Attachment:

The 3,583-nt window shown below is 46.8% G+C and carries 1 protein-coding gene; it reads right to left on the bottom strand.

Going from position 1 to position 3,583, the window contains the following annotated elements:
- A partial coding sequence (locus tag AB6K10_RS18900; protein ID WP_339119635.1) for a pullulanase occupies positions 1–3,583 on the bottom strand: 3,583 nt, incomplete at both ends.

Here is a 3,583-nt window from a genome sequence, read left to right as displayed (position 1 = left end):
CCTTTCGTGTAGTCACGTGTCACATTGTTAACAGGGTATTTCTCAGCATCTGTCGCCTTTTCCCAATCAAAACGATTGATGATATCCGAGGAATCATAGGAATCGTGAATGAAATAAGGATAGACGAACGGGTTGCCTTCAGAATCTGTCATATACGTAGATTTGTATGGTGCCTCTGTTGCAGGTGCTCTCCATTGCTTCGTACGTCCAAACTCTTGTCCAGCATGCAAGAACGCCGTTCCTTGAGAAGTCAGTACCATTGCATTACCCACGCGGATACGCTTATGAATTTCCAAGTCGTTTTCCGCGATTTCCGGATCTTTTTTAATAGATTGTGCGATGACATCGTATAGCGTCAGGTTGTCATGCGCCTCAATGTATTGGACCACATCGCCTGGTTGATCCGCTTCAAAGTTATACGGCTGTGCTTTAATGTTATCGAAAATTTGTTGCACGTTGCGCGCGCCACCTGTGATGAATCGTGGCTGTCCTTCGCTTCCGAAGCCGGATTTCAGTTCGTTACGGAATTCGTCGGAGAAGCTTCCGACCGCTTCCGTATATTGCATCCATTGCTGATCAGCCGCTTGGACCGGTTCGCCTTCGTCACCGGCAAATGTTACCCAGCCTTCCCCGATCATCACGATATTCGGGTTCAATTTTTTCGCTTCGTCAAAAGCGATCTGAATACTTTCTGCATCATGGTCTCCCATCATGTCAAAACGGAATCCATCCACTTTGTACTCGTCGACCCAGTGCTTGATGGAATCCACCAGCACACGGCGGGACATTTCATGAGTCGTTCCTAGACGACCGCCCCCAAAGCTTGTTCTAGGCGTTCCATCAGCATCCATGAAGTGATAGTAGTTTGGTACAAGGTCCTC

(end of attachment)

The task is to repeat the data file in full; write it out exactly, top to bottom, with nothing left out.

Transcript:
The 3,583-nt window shown below is 46.8% G+C and carries 1 protein-coding gene; it reads right to left on the bottom strand.

Going from position 1 to position 3,583, the window contains the following annotated elements:
- A partial coding sequence (locus tag AB6K10_RS18900; protein ID WP_339119635.1) for a pullulanase occupies positions 1–3,583 on the bottom strand: 3,583 nt, incomplete at both ends.

Here is a 3,583-nt window from a genome sequence, read left to right as displayed (position 1 = left end):
CCTTTCGTGTAGTCACGTGTCACATTGTTAACAGGGTATTTCTCAGCATCTGTCGCCTTTTCCCAATCAAAACGATTGATGATATCCGAGGAATCATAGGAATCGTGAATGAAATAAGGATAGACGAACGGGTTGCCTTCAGAATCTGTCATATACGTAGATTTGTATGGTGCCTCTGTTGCAGGTGCTCTCCATTGCTTCGTACGTCCAAACTCTTGTCCAGCATGCAAGAACGCCGTTCCTTGAGAAGTCAGTACCATTGCATTACCCACGCGGATACGCTTATGAATTTCCAAGTCGTTTTCCGCGATTTCCGGATCTTTTTTAATAGATTGTGCGATGACATCGTATAGCGTCAGGTTGTCATGCGCCTCAATGTATTGGACCACATCGCCTGGTTGATCCGCTTCAAAGTTATACGGCTGTGCTTTAATGTTATCGAAAATTTGTTGCACGTTGCGCGCGCCACCTGTGATGAATCGTGGCTGTCCTTCGCTTCCGAAGCCGGATTTCAGTTCGTTACGGAATTCGTCGGAGAAGCTTCCGACCGCTTCCGTATATTGCATCCATTGCTGATCAGCCGCTTGGACCGGTTCGCCTTCGTCACCGGCAAATGTTACCCAGCCTTCCCCGATCATCACGATATTCGGGTTCAATTTTTTCGCTTCGTCAAAAGCGATCTGAATACTTTCTGCATCATGGTCTCCCATCATGTCAAAACGGAATCCATCCACTTTGTACTCGTCGACCCAGTGCTTGATGGAATCCACCAGCACACGGCGGGACATTTCATGAGTCGTTCCTAGACGACCGCCCCCAAAGCTTGTTCTAGGCGTTCCATCAGCATCCATGAAGTGATAGTAGTTTGGTACAAGGTCCTC